One aspect of Marvel that's hard to keep track of is who the superheroes are.  There are two Captains America, two Hawkeyes, an Iron Man, and Riri Williams as Ironheart.  Thor is a woman, and the old Thor goes by Odinson, but the cover of the first issue of a new series by Jason Aaron and Olivier Coipel suggests that Odinson becomes Thor again.  The Thing is a Guardian of the Galaxy, but in Infamous Iron Man, which takes place after Civil War II, he's an Agent of S.H.I.E.L.D.

At $4.99, this is a rather expensive comic, but it has a thicker cover and not quite as many advertisements as Issue #5, or at least the advertisements weren't as intrusive.  Really, this is a great series to read and collect.

Saga #39

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Saga, Issue #39 deals with the aftermath of the death of Izabel and the arrival of a pair of freelancers, the March.  In Issue #38, Hazel was really mean to Izabel right before she died, so she feels bad.  There's also a brief look at what the Will is doing.  It's all downright amazing how creative Brian K. Vaughan and Fiona Staples are.  They're really a magical combination, and this remains one of my favorite current comics.

Friday, October 28, 2016

The Punisher Annual #1

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The Punisher Annual, Issue #1 isn't created by the famed team of Becky Cloonan and the late Steve Dillon, who by the way, died of a ruptured appendix, so it seems.  Instead, we have writer Gerry Conway, artist Felix Ruiz, and color artist Lee Loughridge, all solid hands.  Like most Annual issues, the artwork and story is a little bit different.  This issue takes place on Halloween, and it's a one-off story about a Punisher bloodbath.

The shift of the narrative voice from the Punisher's point of view to the point of view of Mamdouh, a second-generation cop following the Punisher is somewhat unnerving.  I was pleasantly surprised at the smaller amount of advertising this Marvel title had.  It's a riotous story, very typical of the Punisher and very good.  I bought the Variant Edition.

Tuesday, October 25, 2016

Immortal Rain, Vol. 1

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Immortal Rain, Vol. 1 is a title I picked up based on the strength of author Kaori Ozaki's more recent work, The Gods Lie.  It's the story of how the immortal Rain Jewlitt, also called Methuselah, is chased by the 14-year-old assassin, Machika.  Machika goes after Rain because her grandfather was also an assassin who hunted the Rain.  Long story short, they become friends.  That's at least what this first volume is about.  There are 11 total volumes, eight of which are available in English on TokyoPop.  I happened to pick up all eight volumes for $34 on eBay.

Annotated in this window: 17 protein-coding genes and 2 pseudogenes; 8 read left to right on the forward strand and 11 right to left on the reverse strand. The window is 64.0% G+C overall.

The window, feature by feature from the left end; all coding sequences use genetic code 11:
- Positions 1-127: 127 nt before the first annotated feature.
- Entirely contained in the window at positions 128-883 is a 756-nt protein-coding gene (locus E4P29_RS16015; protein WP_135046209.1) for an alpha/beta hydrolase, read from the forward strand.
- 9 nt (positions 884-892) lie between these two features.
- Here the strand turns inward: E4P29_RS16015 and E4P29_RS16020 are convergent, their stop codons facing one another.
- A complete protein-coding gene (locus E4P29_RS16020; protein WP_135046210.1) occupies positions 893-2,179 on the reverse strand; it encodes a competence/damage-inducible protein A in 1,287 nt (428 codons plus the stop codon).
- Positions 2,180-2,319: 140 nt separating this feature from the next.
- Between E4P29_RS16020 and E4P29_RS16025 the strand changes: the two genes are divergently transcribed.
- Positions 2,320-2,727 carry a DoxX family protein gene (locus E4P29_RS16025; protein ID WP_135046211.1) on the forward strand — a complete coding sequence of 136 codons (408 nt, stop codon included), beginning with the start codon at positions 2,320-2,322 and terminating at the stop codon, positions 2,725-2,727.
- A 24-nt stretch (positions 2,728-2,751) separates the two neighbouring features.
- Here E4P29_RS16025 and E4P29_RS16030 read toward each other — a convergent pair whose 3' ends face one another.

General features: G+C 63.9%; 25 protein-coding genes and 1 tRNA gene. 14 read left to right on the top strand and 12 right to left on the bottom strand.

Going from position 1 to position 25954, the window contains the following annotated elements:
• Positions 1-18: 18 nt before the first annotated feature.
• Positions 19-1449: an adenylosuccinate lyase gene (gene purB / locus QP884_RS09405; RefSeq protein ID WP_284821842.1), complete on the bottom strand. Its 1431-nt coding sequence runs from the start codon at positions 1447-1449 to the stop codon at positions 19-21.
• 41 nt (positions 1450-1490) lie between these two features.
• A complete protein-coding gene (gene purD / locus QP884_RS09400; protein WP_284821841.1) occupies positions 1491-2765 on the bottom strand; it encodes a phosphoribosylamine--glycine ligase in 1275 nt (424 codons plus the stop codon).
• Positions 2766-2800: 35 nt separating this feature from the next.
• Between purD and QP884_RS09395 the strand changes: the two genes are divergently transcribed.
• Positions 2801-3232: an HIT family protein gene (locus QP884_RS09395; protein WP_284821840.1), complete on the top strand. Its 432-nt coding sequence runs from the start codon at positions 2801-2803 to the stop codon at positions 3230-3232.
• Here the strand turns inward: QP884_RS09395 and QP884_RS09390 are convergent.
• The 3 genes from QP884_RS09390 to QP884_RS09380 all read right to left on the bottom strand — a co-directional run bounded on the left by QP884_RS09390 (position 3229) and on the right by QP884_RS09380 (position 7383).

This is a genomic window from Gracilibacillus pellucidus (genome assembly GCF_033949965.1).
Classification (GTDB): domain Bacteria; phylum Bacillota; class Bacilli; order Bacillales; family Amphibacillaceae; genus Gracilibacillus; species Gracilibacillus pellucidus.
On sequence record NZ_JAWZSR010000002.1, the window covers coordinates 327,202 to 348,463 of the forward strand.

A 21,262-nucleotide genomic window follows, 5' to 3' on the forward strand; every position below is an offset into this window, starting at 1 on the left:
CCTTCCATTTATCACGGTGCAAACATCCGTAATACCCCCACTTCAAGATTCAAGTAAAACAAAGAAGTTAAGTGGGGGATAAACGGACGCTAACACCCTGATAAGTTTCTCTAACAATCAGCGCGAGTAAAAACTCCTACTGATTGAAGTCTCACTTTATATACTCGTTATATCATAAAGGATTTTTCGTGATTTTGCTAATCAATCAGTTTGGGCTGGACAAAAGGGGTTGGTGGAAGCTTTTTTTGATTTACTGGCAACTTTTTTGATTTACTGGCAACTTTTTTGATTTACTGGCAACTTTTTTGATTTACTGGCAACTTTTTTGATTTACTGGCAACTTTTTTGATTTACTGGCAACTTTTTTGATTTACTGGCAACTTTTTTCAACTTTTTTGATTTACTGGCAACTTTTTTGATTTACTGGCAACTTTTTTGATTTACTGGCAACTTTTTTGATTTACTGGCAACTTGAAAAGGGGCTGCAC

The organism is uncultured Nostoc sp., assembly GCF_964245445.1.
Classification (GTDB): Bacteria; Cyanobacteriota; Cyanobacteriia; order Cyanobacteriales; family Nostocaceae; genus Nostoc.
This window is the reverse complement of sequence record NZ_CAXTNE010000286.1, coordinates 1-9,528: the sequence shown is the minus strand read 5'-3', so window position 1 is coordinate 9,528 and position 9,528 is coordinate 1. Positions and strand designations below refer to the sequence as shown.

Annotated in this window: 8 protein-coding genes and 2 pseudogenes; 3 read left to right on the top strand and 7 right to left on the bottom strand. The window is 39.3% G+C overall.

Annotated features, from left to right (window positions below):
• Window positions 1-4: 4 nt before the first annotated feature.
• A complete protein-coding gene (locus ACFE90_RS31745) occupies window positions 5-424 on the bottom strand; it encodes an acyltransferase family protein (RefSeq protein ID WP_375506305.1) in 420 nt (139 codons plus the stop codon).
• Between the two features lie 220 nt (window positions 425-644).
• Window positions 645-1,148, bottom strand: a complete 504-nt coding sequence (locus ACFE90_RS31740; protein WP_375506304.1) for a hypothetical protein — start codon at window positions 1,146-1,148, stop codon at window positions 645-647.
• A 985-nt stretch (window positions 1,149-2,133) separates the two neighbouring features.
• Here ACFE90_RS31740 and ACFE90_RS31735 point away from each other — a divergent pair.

I have mixed feelings about this title.  The translation is workable if not excellent.  It reads like an anime, and I could almost hear the sound effects and the voices of the characters.  If I'd bought the first volume, I don't know if I'd have continued buying the rest, but for $4.50 per volume, it's basically worth it.

Sunday, October 23, 2016

Kimi Ni Todoke: From Me to You, Volume 1

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Kimi Ni Todoke: From Me to You, Volume 1 is a teen shojo manga with an interesting concept.  Sawako Kuronuma looks like a girl from a horror movie.  She has straight, black hair, and everyone in her school believes that it's bad luck to sit near her or look her in the eyes for more than three seconds.  They don't just shun her; they're afraid of her, calling her "Sadako," after Sadako Yamamura, the evil little girl in Koji Suzuki's Ringu trilogy of movies.  She becomes friends with Kazehaya, the most popular boy in her school.

This manga simply didn't work for me, and despite its catchy concept, it's just your typical teen drama with a few, jokes thrown in about Sawako summoning ghosts.  She's really nice; he's really nice.  There just isn't enough of an edge for me to consider buying Volume 2, which is too bad.  There are over two dozen volumes, and they're fairly cheap.  I bought Volume 1 for under $7.  The artwork is good, the colors on the cover are great.  I just didn't like it.

Dirk Gently's Holistic Detective Agency: The Salmon of Doubt #1

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Dirk Gently's Holistic Detective Agency: The Salmon of Doubt, Issue #1 begins with a bizarre disorder on the part of Dirk Gently relating to his memory.  He isn't forgetting things; he's remembering extra.  Extra memories, bad memories, that aren't his at all are popping into his brain, and he doesn't know what to do about it.  Just kidding.  OF COURSE he knows what to do about it!  He's a holistic detective, able to see the interconnectedness of all things, or rather, the interconnectedness of all thinks!

That last line I made up, myself.  Perhaps it's not up to Arvind Ethan David's standards, but I do think it's somewhat clever, at least.  I love the artwork of Ilias Kyriazis and the colors by Charlie Kirchoff.  There's a lot of detail in the comic that you might miss on the first go-round, but I'll let you find those out, yourself.  I would recommend reading Dirk Gently: A Spoon Too Short either in trade paperback or comic before reading The Salmon of Doubt, but all that would do is introduce Sally Mills and explain a few jokes.  If you're looking for a Dirk Gently fix before watching the series, The Salmon of Doubt comes highly recommended.